Assemblymember Paulin's Able Column
Important Legislative Matters - July 2006

As many of you are already aware, the New York State Assembly celebrated Legislative Disabilities Awareness Day, which is cosponsored by the Task Force on People with Disabilities and the Committee on Mental Health, Mental Retardation and Developmental Disabilities, on Wednesday, May 17, 2006. Legislative Disabilities Awareness Day brought together advocates, people with disabilities and their families, legislators and their staffs, and the general public to focus on the issues most important to New York's disability community.

This year's event was extremely informative and productive, but it was also celebratory in that we honored all of the hard work that went into creating a successful disability agenda. And most importantly, it provided those of us Assemblymembers with an opportunity to share the legislative work we are pursuing, often in conjunction with advocates, to improve the lives of New Yorkers with disabilities.

As we celebrate the anniversary of the Americans with Disabilities Act, I would like to inform Able's readers about some of the legislative measures the Assembly passed in honor of Legislative Disabilities Awareness Day, several of which are aimed at reinforcing ADA protections on the state level. The Assembly addressed obstacles faced by people with disabilities by:

  • Requiring ballots for all elections to be available in Braille, upon the request of a blind or visually impaired voter. (A.1852/Koon)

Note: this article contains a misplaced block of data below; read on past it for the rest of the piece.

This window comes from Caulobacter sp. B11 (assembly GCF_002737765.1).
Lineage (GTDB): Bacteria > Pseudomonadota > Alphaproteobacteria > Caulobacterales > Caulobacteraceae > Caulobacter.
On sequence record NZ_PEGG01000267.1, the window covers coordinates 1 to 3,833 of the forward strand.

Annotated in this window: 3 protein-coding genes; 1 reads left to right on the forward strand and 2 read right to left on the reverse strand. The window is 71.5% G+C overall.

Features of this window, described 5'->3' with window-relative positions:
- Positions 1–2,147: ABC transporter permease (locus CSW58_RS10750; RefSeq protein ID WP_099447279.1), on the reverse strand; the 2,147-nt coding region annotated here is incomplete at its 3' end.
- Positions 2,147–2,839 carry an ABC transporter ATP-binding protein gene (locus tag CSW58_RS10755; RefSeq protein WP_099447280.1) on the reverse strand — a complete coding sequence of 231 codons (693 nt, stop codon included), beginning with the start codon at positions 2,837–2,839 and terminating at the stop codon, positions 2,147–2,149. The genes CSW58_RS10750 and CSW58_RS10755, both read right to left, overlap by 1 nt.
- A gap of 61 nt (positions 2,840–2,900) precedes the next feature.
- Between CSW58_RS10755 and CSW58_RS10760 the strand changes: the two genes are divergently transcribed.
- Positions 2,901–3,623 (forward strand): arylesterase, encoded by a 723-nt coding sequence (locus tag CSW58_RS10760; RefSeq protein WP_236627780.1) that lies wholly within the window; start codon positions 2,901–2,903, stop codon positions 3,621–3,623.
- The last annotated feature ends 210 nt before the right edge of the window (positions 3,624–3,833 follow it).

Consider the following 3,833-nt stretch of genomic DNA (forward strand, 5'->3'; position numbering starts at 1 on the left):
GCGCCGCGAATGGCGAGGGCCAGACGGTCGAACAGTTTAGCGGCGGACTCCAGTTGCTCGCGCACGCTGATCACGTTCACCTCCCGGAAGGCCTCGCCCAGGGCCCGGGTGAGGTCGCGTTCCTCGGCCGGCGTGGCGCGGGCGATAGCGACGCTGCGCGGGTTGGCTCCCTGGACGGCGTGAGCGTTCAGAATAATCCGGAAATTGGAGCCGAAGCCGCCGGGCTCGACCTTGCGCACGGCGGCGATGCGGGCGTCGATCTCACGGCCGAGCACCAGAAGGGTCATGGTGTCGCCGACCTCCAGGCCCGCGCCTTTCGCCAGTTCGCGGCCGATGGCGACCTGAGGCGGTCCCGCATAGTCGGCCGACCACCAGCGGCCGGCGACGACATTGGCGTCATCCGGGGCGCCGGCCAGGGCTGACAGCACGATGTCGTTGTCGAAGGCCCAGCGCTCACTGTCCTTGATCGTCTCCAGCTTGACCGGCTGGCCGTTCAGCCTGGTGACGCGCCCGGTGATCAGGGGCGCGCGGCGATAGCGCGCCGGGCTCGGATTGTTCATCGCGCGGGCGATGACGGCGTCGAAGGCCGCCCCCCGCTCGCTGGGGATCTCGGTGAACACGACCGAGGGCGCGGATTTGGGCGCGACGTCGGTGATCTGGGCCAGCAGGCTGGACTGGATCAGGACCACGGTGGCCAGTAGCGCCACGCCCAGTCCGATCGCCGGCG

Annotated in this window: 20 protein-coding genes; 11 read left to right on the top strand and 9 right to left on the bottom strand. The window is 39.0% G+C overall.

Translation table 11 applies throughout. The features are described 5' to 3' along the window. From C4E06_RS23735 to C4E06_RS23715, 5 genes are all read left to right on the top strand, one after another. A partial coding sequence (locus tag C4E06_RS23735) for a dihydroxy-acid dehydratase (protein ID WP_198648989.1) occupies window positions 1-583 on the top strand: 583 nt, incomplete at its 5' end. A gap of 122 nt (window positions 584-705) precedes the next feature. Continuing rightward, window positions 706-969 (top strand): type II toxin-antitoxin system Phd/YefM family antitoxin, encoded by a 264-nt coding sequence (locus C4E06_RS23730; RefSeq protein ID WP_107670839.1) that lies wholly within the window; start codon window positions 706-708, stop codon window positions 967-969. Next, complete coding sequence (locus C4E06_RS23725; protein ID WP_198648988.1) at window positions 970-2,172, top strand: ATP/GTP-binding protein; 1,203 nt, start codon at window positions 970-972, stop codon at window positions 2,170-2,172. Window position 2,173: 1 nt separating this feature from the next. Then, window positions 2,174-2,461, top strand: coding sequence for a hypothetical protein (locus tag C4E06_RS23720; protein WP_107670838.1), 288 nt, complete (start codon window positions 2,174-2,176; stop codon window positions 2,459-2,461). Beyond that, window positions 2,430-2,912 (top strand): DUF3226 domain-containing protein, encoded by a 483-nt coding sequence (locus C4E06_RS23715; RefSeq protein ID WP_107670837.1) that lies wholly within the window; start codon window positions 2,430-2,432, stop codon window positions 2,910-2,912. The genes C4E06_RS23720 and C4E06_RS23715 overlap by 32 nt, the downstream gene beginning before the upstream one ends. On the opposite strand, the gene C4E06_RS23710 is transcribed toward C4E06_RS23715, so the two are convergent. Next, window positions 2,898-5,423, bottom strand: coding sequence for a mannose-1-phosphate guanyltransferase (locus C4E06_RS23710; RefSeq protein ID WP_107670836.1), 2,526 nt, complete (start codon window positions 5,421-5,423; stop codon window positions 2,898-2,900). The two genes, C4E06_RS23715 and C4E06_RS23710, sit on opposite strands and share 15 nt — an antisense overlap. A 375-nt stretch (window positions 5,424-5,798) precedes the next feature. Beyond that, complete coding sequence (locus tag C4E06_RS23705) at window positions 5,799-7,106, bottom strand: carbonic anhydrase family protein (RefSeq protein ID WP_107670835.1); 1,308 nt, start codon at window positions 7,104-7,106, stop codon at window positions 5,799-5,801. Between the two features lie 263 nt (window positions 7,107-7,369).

• Waiving the state's sovereign immunity to liability under the Americans with Disabilities Act (ADA) of 1990, restoring the rights of state employees to sue the State of New York for damages due to violations of the ADA. (A.2159/Lifton)

  • Clarifying the scope of protections against discrimination on the basis of disability under the New York State Human Rights Law in the areas of government services and public accommodations, consistent with the federal Americans with Disabilities Act and the current policies and practices of the Division of Human Rights. (A.6328/Cahill & A.7294/Paulin)

  • Requiring access aisles of handicapped accessible parking places to be at least eight feet wide and marked with a sign and diagonal stripes. (A.7337/Paulin & A.7338/Paulin)

  • Designating polling places to be directly on a public transportation route, whenever practicable. (A.7339/Paulin)

  • Requiring that programs or activities relating to housing which receives federal financial assistance to comply with the Federal Rehabilitation Act of 1973. (A.7867/Paulin)

  • Creating and maintaining a housing registry of accessible or adaptable housing for people with disabilities to be called "Access-New York." (A.7868/Paulin)

  • Establishing emergency evacuation plan requirements for individuals with disabilities within high-rise buildings and imposing a $500 fine for failure to comply. (A.10361/Paulin)

  • Allowing specified drivers with severe disabilities to park for free at parking meters if certain conditions are met. (A.10563/Paulin)

  • Authorizing savings from the Nursing Home Transition and Diversion waiver program to be reinvested in housing subsidies for certain participants. (A.10726/Paulin)

Now we all need to encourage the Senate and Governor to move on these important measures as well. As always, I look forward to working with many of you in our continued mission to improve life in New York State for people with disabilities.

New York State Assembly
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